Building resilience for the big event: Part 1 - The network

27 July 2012 | by Josh R

So, it starts today. That thing we can't really talk about. But we'll probably be sat at home watching it on telly (unless you're Chris and off to watch some movie that came out AGES ago).

It won't surprise you that, like the rest of the country, we've been preparing for this for some time. Even before it hit the front pages, we knew that Internet connectivity in the UK would come under unprecedented strain over the next 17 days. There's no way that we wanted to be caught with our metaphorical pants around our ankles.

In addition, as businesses across the UK set out their stall in front of a global audience, hosting providers and technical support teams will be under even greater pressure to keep servers online while being hammered from across the world.

Through the efforts of our network, engineering and support teams, we're ready to handle this. In this three-part series, we'll take you through the extensive preparation we've taken to ensure your hosting is as reliable as ever and that we can continue doing 'business as usual'.

Part 1: Building a resilient network

Until recently, over 80% of the UK's Internet traffic went through LINX - the London Internet Exchange in East London. At its peak, LINX has handled traffic of 1.2 terabits per second, "pushing the capability of even the most bleeding-edge equipment".

As one of the few hosting providers in the north west in complete control of our infrastructure, we can be confident in the readiness and reslience of our network.

Every piece of hardware that is critical to the network has a hot-standby available. And our network transit is based on a blend of routes that leave the UK without going through London.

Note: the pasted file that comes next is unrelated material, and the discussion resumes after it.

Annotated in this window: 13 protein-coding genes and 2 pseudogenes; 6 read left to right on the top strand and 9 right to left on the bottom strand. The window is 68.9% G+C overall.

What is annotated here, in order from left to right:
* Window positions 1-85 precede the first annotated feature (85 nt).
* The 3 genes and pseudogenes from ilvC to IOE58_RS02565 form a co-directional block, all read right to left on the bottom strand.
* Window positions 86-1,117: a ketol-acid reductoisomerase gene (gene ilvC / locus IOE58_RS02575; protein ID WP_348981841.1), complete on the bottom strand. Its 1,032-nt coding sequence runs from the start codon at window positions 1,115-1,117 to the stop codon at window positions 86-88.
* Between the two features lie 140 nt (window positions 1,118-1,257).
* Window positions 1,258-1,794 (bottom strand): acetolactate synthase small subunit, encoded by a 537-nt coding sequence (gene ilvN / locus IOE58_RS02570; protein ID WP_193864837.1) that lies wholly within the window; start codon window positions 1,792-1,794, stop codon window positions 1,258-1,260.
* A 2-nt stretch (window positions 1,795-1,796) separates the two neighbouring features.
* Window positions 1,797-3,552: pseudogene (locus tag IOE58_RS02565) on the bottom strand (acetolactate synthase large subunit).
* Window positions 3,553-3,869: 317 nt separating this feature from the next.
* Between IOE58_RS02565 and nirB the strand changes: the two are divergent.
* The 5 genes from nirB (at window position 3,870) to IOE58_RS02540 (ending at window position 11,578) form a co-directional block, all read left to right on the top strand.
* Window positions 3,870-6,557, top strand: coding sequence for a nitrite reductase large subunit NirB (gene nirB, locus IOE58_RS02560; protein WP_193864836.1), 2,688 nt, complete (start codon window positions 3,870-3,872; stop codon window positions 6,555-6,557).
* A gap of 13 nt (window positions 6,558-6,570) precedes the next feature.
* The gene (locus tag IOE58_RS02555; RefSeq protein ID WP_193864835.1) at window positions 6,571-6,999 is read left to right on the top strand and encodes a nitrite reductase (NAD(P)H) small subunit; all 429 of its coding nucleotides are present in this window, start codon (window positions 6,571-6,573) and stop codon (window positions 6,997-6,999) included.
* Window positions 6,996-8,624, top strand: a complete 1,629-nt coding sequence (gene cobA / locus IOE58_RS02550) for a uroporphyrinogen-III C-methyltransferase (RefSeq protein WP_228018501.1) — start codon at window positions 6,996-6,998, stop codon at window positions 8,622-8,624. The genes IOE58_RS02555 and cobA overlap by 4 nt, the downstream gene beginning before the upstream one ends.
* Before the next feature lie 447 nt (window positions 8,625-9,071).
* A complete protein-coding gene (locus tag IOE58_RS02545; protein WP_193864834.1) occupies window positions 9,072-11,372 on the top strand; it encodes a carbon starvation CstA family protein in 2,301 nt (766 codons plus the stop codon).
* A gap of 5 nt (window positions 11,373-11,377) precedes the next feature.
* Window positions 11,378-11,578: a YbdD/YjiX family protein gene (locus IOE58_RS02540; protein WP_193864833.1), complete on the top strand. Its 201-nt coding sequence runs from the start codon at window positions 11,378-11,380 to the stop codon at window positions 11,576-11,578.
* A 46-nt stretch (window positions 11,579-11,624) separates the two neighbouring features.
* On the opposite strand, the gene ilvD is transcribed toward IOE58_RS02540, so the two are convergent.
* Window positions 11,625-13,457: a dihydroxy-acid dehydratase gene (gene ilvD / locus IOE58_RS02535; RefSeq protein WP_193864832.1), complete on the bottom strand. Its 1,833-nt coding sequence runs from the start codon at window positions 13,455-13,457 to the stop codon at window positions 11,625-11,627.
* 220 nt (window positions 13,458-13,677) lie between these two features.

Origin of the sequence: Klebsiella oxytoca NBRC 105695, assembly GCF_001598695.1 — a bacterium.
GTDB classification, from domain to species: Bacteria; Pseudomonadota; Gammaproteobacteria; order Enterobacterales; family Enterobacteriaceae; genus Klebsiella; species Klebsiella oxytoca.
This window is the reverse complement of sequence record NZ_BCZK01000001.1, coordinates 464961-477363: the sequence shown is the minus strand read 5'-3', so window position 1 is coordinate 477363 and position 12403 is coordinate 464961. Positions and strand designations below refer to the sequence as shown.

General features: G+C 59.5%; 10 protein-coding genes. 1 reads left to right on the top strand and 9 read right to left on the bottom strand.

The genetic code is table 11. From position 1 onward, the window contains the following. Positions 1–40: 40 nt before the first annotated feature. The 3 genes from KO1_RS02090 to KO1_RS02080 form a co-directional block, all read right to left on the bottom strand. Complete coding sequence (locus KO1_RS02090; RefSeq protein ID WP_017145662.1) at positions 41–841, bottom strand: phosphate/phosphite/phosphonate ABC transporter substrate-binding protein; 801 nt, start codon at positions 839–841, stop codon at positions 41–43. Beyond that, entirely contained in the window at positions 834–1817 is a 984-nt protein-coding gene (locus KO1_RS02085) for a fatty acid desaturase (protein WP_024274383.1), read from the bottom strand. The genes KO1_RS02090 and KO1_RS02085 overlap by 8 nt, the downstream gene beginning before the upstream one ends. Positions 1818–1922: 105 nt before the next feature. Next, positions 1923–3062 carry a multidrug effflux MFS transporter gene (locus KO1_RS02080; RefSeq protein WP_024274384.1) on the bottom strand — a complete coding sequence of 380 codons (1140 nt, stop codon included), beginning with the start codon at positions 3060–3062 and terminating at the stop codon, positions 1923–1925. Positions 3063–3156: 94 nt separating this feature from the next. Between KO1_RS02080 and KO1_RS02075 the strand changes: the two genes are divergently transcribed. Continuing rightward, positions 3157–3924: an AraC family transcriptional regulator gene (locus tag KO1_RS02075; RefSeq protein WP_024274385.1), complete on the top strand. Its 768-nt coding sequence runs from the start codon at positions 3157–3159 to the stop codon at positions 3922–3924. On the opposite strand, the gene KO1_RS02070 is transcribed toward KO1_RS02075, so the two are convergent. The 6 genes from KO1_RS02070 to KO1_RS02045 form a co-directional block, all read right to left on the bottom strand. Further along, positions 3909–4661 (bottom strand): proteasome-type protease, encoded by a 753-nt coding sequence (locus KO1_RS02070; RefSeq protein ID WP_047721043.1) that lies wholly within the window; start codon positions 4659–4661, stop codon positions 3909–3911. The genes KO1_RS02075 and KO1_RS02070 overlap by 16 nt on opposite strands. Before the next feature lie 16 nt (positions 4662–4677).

That's also why we supported the creation of IX Manchester - a "regional peering exchange" in the north west which allows hosting providers, ISPs and others like the BBC to send traffic to each other without needing to go to London. Simply put, traffic which travels to London simply to come back up north can now take a new bypass to cross the road.

And that bypass has been incredibly popular. Already, IX Manchester is regularly sustaining 600 megabits per second - taking a hugely significant edge off the pressure in London. The recent levelling-out of LINX's London traffic is evidence that this strategy is working. And this confirms Manchester as the biggest Internet hub in the UK outside of London.

And, if LINX does go down, our self-healing network will automatically find an alternative route for traffic around the country and overseas - keeping your servers globally accessible on the Internet.

In conclusion, with the BBC broadcasting 24 HD channels of sport and 27,000 journalists across the world converging on East London each demanding live connections back to their home base, it could get brutal. But by "baking in" resilience to every part of our network infrastructure and traffic routes, we're confident that we can handle what promises to be an incredible global event for the Internet.

Coming up next...

In Part 2, we'll talk about our reliable server hardware and the disaster-recovery mechanisms  we offer to get your business back up and running in the unlikely event of a server failure.

PS talking of baking, check out what's cooking at Melbourne this afternoon!

[googleplusauthor] @ Melbourne

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